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European Parliament narrowly rejects carbon "backloading" plans

The European Parliament has narrowly voted to reject a temporary fix for the EU's struggling Emissions Trading Scheme (EU ETS), claiming that the proposals would "undermine confidence" in the system.17 Apr 2013

It voted against a proposal by the European Commission that would see auctions for some 900 million carbon allowances postponed, or 'backloaded', to address falling prices and lack of demand. 334 MEPs voted to reject the proposal, while 315 voted in favour and 63 abstained. The proposal will now be referred back to the European Parliament's environment committee for further consideration.

"MEPs opposing the measure advocate deeper reform of the EU ETS and fear that interfering with the supply of credits could undermine players' confidence in the scheme," the European Parliament said in a statement. "Some also believe that a rise in the carbon price would erode the competitiveness of European industry and be passed on in household energy bills."

In a separate vote, the European Parliament agreed to temporarily suspend the EU ETS for intercontinental flights.

Environmentand energy law expert Eluned Watson of Pinsent Masons, the law firm behind Out-Law.com, said that the vote was a "heavy blow" for the scheme and its future viability as "an effective legislative mechanism to promote reductions in greenhouse gas emissions and to drive investment in low carbon technologies".

"There are fears that the 'no vote' will lead to countries each legislating on their own alternative policies and carbon taxes instead of creating a level playing field for industry," she said. "At UK level, there are likely to be impacts on the level at which the UK's own carbon price floor mechanism is set. What is clear is that the future of the EU ETS now lies in securing vigorous, ambitious and deep reforms of the scheme and quickly."

The EU ETS was established in 2005 and was the first major emissions trading scheme in the world. Phase 3 began on 1 January 2013 and runs until 2020. Under the scheme there is a cap on greenhouse gas (GHG) emissions from prescribed energy intensive installations. Installations must purchase GHG emissions allowances, called European Union Allowances (EUAs),  representing the right to emit or discharge a specific volume of emissions in line with national allocation plans. Operators of installations must hold EUAs equal to, or more than, total emissions at the end of the EU ETS year and those with excess allowances can 'bank' allowances or trade with those who need to buy more allowances to comply with emissions limits.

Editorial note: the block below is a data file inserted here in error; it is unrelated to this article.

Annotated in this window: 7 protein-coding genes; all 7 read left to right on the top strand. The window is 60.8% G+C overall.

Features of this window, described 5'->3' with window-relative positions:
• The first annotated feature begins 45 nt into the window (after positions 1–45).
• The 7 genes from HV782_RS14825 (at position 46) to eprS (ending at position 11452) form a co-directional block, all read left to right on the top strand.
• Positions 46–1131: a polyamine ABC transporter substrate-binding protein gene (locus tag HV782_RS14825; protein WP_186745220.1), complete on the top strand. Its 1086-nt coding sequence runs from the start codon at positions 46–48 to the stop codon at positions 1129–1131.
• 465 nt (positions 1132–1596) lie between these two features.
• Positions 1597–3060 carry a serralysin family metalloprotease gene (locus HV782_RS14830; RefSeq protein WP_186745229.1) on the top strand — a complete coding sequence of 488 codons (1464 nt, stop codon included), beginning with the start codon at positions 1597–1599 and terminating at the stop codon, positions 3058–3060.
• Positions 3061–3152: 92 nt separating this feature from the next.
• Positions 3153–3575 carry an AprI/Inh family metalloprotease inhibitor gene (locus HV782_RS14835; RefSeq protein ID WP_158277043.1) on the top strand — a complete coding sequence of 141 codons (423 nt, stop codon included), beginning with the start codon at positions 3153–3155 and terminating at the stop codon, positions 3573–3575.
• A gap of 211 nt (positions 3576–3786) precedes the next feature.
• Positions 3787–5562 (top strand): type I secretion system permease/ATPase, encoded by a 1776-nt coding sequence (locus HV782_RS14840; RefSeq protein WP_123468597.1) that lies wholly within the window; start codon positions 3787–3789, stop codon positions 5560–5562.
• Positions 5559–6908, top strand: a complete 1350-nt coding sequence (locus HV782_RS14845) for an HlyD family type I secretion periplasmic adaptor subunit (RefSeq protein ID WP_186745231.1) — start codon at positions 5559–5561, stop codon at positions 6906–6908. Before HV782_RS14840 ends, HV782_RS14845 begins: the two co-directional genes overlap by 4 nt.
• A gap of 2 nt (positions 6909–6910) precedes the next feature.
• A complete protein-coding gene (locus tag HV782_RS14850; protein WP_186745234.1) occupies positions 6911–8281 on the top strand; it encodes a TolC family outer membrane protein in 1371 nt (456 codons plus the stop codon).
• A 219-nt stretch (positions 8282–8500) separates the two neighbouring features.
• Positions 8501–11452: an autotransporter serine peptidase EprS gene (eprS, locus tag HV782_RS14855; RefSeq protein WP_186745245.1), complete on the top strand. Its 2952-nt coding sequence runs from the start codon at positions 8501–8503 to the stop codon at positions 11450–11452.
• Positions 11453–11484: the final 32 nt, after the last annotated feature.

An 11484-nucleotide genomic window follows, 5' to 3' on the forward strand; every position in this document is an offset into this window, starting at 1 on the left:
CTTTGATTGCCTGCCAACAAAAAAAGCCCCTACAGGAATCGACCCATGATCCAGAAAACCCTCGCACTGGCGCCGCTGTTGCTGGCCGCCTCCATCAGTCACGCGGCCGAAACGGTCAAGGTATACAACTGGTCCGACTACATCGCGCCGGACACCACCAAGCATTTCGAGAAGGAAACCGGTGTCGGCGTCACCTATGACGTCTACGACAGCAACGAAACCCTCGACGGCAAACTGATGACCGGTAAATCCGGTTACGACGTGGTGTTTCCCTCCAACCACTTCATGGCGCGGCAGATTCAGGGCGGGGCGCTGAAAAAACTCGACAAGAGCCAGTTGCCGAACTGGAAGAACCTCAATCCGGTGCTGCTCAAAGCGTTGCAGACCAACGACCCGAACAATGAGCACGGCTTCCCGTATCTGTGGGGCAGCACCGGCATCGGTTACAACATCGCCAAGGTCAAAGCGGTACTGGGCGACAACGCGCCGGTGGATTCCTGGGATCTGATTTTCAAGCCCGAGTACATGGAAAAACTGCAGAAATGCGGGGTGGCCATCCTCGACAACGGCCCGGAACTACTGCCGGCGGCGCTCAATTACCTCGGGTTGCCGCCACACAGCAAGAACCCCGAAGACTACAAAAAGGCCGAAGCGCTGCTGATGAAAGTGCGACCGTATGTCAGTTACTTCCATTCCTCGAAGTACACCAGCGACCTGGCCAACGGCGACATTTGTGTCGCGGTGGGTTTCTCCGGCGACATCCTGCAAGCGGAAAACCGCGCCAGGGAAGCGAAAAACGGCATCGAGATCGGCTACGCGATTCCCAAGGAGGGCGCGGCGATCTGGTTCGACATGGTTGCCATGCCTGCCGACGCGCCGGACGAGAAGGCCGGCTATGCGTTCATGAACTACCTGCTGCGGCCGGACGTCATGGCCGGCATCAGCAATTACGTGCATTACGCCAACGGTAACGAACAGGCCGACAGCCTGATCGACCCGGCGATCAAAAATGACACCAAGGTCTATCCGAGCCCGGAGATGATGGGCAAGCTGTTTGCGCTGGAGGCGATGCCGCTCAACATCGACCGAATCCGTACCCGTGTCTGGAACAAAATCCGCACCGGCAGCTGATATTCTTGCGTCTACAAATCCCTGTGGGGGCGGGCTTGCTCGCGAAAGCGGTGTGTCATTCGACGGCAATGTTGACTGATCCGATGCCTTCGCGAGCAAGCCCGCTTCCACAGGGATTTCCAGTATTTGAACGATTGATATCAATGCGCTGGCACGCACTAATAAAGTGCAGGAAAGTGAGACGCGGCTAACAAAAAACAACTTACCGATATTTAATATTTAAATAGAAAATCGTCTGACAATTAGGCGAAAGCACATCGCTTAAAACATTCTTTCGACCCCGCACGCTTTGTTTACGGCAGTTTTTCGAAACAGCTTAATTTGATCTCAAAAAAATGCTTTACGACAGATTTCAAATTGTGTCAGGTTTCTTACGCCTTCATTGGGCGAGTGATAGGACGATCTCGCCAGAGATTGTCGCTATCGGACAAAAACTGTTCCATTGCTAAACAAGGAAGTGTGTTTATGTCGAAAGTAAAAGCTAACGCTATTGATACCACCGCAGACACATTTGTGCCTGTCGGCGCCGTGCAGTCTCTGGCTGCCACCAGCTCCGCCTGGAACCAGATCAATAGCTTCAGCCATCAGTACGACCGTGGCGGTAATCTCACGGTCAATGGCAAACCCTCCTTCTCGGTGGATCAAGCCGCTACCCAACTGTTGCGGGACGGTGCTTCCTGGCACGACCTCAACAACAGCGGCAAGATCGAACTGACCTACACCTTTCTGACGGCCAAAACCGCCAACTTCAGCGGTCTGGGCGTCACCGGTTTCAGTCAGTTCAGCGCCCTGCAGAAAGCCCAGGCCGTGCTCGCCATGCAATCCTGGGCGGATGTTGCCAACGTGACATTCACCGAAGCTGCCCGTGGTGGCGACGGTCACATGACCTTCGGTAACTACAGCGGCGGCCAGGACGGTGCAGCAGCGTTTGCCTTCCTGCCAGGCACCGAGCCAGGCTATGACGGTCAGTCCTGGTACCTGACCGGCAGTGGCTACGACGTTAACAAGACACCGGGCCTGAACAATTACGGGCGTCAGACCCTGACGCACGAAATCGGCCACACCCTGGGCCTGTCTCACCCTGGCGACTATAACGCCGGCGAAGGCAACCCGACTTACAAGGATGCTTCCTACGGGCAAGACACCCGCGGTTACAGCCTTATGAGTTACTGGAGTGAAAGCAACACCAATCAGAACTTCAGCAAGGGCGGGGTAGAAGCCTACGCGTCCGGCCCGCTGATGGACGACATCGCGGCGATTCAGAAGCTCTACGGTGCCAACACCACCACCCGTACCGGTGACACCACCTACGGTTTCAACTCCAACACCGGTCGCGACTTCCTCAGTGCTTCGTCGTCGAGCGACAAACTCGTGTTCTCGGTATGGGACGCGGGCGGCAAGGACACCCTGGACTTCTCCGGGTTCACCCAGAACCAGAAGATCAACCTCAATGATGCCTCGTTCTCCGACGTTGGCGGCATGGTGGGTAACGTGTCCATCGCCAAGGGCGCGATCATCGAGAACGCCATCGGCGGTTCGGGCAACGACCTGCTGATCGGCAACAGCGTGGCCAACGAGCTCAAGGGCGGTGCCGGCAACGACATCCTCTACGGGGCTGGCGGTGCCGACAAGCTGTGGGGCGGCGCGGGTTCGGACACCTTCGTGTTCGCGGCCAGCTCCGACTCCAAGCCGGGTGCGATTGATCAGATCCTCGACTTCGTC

Under the EU ETS Operators of installations that fall within the EU ETS must hold EUAs equal to, or more than, total emissions at the end of the EU ETS year. Installations with excess allowances can 'bank' them or trade with those who need to buy more allowances to comply with emissions limits.

The European Commission's proposals would see 900 million allowances that would otherwise have been made available for auction between 2013 and 2015 transferred to later in the third phase of the EU ETS. By doing this, the Commission hopes to address the build-up in allowances caused by reduced industrial activity during the economic downturn. The price of allowances is currently just over €4 per tonne according to Thomson Reuters Point Carbon - well below a historical average of €30 per tonne.

In its first report on the carbon market, published at the end of last year, the Commission proposed six longer-term structural changes to the scheme. These could include increasing the EU's carbon reduction target from the current 20% to 30% by 2020, the permanent cancellation of a number of allowances or extending the scheme to cover additional sectors.

In a statement, the UK's Department of Energy and Climate Change (DECC) said that it was "disappointed" by the Parliament's vote. UK Secretary of State for Energy Ed Davey was one of six national ministers to sign a letter to MEPs (1-page / 57KB PDF) urging them to back the proposals last week.

"The UK understands that the ENVI Committee will now discuss the proposals once more, and therefore hopes that a positive outcome can still be achieved," a spokesperson for DECC said.

"In parallel, the UK Government feels that we should now focus on the real issue – the urgent need for structural reform. The UK has been discussing with participants and stakeholders how best to reform the EU ETS and similar debates will be taking place in other countries. The Commission must now bring forward concrete legislative proposals for reform of the EU ETS later this year, following their current consultations on their Carbon Market Report," the spokesperson said.